All Day: A Year of Love and Survival Teaching Incarcerated Kids at Rikers Island
Will Liza Jessie Peterson pursue her passion as a creative artist or become a practical civilian able to pay her bills? Or can she work her dreams and skills together? In All Day, Peterson takes on a challenging role many would shun: teaching minority adolescent boys incarcerated at Rikers prison. Her students, “drama kings, court jesters, flyboy gangsters, tricksters, and wannabe pimps” are a chaotic mix of “rug rats” among whom anger frequently erupts, a behavior she knows masks pain. She brings her poetry to the classroom and music as a reward, sharing her love of writing, encouraging each kid to do his best.
Peterson cuts no slack, harmonizing the four-letter words with the message that education is a privilege, and anyone having to be kicked out of her room will recognize the loss. They’re kids, they did wrong, but always she recognizes how poverty, violence, and racism are fierce obstacles. She acts tough, but it is hard to keep on an even keel when an 18-year-old is murdered in his cell, a new teacher makes her “spidey-senses” tingle, and formal lesson plans make so little sense in a constantly volatile situation.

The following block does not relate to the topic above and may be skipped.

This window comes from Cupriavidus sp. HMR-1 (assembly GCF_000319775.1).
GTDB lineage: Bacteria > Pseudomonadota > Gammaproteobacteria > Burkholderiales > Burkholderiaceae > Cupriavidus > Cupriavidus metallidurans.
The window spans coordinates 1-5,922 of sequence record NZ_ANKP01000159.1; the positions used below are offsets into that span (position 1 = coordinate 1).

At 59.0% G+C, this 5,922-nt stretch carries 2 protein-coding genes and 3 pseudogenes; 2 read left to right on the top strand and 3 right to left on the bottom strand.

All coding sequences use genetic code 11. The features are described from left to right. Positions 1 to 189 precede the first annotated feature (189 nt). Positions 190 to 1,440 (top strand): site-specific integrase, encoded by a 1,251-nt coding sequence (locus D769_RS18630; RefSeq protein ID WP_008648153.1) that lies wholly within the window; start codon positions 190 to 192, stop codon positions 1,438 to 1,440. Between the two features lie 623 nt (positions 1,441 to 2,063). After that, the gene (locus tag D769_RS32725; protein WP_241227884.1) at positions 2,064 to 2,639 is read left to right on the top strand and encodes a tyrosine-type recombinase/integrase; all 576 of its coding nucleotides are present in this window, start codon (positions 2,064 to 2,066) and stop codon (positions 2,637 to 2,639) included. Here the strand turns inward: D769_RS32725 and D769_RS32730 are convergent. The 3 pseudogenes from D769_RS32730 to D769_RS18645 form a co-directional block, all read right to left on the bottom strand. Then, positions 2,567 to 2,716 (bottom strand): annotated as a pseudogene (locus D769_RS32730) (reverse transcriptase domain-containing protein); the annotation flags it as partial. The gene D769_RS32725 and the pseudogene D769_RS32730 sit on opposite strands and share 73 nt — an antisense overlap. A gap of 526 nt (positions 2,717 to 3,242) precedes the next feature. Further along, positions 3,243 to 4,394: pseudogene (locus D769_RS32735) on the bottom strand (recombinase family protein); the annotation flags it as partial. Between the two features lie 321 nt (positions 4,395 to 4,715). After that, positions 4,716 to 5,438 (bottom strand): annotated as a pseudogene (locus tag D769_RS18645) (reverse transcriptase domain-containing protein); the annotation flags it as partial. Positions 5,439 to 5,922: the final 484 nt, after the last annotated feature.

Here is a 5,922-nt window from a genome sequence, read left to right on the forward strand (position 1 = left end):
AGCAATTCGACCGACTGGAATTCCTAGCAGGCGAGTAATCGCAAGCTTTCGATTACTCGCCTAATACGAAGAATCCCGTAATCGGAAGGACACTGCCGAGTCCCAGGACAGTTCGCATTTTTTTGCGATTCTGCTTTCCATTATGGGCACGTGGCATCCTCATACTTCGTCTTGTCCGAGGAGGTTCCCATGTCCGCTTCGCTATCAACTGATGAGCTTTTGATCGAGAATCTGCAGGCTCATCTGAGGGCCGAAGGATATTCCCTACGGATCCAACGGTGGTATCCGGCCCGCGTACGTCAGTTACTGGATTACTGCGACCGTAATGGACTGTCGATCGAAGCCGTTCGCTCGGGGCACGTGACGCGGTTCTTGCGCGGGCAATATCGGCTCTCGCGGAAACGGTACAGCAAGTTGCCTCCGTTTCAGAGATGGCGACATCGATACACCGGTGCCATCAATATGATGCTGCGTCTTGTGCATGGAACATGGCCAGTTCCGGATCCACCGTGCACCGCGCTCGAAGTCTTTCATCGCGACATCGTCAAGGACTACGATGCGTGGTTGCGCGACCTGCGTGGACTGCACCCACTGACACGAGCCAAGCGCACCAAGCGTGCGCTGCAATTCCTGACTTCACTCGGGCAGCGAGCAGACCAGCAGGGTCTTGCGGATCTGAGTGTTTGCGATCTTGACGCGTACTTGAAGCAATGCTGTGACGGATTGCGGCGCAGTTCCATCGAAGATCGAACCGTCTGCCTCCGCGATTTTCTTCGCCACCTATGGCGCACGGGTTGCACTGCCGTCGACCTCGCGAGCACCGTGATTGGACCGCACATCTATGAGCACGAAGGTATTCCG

Like Peterson’s job, the book is not for sissies. It’s a powerhouse for the energizing, fluent writing and as a lesson in “there but for the grace of God…” for high school kids blessed to live in a more comfortable setting.
Liza Jessie Peterson